Michael W. Kauffman

Author Michael W. Kauffman (Owings) has written a book about John Wilks Booth and the Lincoln Assasination titled “American Brutus”. Photo by: J. Henson, courtesy of Michael Kauffman.

No, John Wilkes Booth did not break his leg jumping from the balcony after he shot Abraham Lincoln. He probably didn’t even hurt himself. At least not then.

New insights into the Lincoln assassination don’t necessarily require the discovery of documents hidden away in an attic. One researcher demolished the broken-leg-in-the-theater myth with a rather mundane tool: his computer. And his data analysis helped him sift out new facts about Booth’s plots as well.

Michael W. Kauffman, author of American Brutus: John Wilkes Booth and the Lincoln Conspiracies, actually jumped onto the Ford’s Theatre stage to prove his point. But the heart of his 30-year-long research was his computer. It facilitated daily and hourly analysis of the events to a depth that no other researcher has accomplished before.

Michael W. Kauffman joins us for an interview about one of the greatest crimes of American history. And some of his answers might surprise you.

John Wilkes Booth

John Wilkes Booth; Library of Congress Prints & Photographs Division, public domain.

Ann Marie: One premise of your book is a new analysis of evidence with modern data analysis techniques. How did that provide new insights into the Lincoln assassination?

Michael Kauffman: The computer analysis made a world of difference in the way I thought of the assassination, and particularly in the way the plot developed. By keeping every event anchored to a particular time and place, I was able to get a much better idea of movements and connections among people. I learned to keep everything in context — not looking ahead or anywhere beyond a person’s field of vision at any given time. In this way, the conspiracy unfolded one day (and even one hour) at a time, just as it did in real life.

By selective filtering, I was able to find out who knew (or might know) what at any given time; what they couldn’t possibly know; and what previous events might have inspired or affected certain actions by Booth and the conspirators. In a second or two, I could sort out everything that happened, say, at the Surratt Tavern on a given day. I could also call up everything that happened there that involved a certain person or group of people. That’s how I found out that on March 18, when John Surratt, David Herold, and George Atzerodt were hiding the weapons at the tavern, they were almost caught by Atzerodt’s brother, John, who happened to be there at the same time.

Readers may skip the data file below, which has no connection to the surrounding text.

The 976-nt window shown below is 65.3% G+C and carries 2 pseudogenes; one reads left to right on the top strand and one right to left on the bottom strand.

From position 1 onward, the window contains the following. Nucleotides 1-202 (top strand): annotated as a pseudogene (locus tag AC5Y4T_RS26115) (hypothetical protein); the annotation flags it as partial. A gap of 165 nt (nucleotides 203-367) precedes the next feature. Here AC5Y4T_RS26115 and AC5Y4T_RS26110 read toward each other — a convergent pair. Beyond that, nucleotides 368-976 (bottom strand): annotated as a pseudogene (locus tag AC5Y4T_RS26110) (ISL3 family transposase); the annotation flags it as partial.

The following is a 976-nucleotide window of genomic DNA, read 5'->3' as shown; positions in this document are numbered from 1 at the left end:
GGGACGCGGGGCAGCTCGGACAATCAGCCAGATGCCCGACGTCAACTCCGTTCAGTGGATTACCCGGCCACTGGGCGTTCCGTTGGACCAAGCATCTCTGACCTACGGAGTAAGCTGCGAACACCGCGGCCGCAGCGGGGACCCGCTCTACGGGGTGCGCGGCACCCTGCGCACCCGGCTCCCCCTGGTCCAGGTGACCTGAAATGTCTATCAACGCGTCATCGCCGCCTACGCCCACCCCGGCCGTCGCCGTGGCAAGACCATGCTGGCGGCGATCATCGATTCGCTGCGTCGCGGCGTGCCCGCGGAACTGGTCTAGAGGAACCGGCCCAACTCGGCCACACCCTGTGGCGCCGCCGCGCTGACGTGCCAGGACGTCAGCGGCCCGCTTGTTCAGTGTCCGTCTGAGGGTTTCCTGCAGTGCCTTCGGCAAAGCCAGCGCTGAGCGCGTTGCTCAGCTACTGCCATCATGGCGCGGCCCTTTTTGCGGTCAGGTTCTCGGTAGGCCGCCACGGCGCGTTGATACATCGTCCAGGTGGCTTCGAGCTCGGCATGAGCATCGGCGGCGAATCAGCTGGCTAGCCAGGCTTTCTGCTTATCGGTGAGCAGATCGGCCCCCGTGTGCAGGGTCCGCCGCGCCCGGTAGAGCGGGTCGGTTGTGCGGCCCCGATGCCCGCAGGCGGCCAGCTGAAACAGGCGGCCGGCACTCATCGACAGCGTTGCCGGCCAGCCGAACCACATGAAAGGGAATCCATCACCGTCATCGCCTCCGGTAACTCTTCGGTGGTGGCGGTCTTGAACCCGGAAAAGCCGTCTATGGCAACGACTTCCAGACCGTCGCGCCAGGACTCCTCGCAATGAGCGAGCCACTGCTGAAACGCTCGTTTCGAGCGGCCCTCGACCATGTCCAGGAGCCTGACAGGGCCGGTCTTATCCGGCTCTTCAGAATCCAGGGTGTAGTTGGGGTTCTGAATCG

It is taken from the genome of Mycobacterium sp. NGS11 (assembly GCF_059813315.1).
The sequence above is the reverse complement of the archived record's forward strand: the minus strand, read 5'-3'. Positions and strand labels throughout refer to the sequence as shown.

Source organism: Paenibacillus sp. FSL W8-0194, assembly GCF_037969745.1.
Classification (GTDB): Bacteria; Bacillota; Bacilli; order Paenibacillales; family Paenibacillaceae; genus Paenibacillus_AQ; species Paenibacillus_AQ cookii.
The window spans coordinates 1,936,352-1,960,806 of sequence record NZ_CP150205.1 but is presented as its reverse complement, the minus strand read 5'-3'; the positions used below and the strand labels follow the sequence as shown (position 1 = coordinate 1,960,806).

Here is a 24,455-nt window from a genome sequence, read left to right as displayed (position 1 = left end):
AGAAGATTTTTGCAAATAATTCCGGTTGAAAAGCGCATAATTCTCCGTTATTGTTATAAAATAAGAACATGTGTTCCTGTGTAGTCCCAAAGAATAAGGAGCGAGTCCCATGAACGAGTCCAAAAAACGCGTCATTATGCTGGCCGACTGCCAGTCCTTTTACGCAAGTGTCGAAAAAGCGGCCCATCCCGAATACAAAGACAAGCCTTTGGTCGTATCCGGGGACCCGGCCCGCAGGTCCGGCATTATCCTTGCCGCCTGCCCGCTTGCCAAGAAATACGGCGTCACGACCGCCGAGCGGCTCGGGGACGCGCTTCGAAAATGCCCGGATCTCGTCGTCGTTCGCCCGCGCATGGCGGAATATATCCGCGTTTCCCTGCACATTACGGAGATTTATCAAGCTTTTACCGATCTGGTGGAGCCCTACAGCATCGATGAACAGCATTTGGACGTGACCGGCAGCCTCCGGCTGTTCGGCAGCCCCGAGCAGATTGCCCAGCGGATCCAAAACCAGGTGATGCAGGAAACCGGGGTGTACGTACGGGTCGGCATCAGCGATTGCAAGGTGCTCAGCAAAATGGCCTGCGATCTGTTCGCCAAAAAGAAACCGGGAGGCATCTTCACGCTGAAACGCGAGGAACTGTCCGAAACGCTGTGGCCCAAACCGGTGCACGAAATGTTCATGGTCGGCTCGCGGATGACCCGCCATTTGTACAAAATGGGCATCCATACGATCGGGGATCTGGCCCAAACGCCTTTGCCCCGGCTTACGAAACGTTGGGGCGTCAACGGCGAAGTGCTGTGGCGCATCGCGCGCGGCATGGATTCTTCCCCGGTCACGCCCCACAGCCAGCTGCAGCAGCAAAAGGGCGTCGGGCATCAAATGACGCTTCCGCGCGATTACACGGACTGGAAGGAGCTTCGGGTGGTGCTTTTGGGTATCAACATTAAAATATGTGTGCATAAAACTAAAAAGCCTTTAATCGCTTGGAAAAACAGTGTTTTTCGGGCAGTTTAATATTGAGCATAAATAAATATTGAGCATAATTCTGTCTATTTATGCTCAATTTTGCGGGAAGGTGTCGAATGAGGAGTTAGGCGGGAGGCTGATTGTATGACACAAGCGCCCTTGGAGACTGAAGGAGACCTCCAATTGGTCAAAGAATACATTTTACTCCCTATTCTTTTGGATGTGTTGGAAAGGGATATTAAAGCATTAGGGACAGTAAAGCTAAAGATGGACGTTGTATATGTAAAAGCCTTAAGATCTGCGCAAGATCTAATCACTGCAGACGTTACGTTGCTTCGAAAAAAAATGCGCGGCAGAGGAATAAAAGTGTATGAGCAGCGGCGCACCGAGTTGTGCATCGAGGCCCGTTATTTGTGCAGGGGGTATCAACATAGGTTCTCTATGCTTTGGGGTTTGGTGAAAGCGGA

Looking back, I was never able to find any account of the plot that actually laid out the conspiracy’s development in detail. Nobody had ever noticed that Booth formed a plot with Arnold and O’Laughlen, then formed a second plot with Surratt and the others. The first two conspirators knew nothing about the rest of them until they all got together at Gautier’s. That’s one reason it was such an explosive meeting. And putting things in a larger context, we can also see how Booth’s ostensible plan to capture Lincoln near the Soldiers’ Home grew into something entirely different right around January 18th. That’s when he moved Arnold and O’Laughlen to another location and started scouting around Ford’s Theatre. It’s no coincidence that the government resumed its exchange of prisoners at about that date as well. Booth no longer had an excuse for capturing Lincoln, but he never stopped plotting.

Having a computer track events was an enormous help because it wouldn’t let me omit anything unless I made a conscious decision to do so. That forced me to give some thought to even the smallest details, and I learned a lot from that exercise.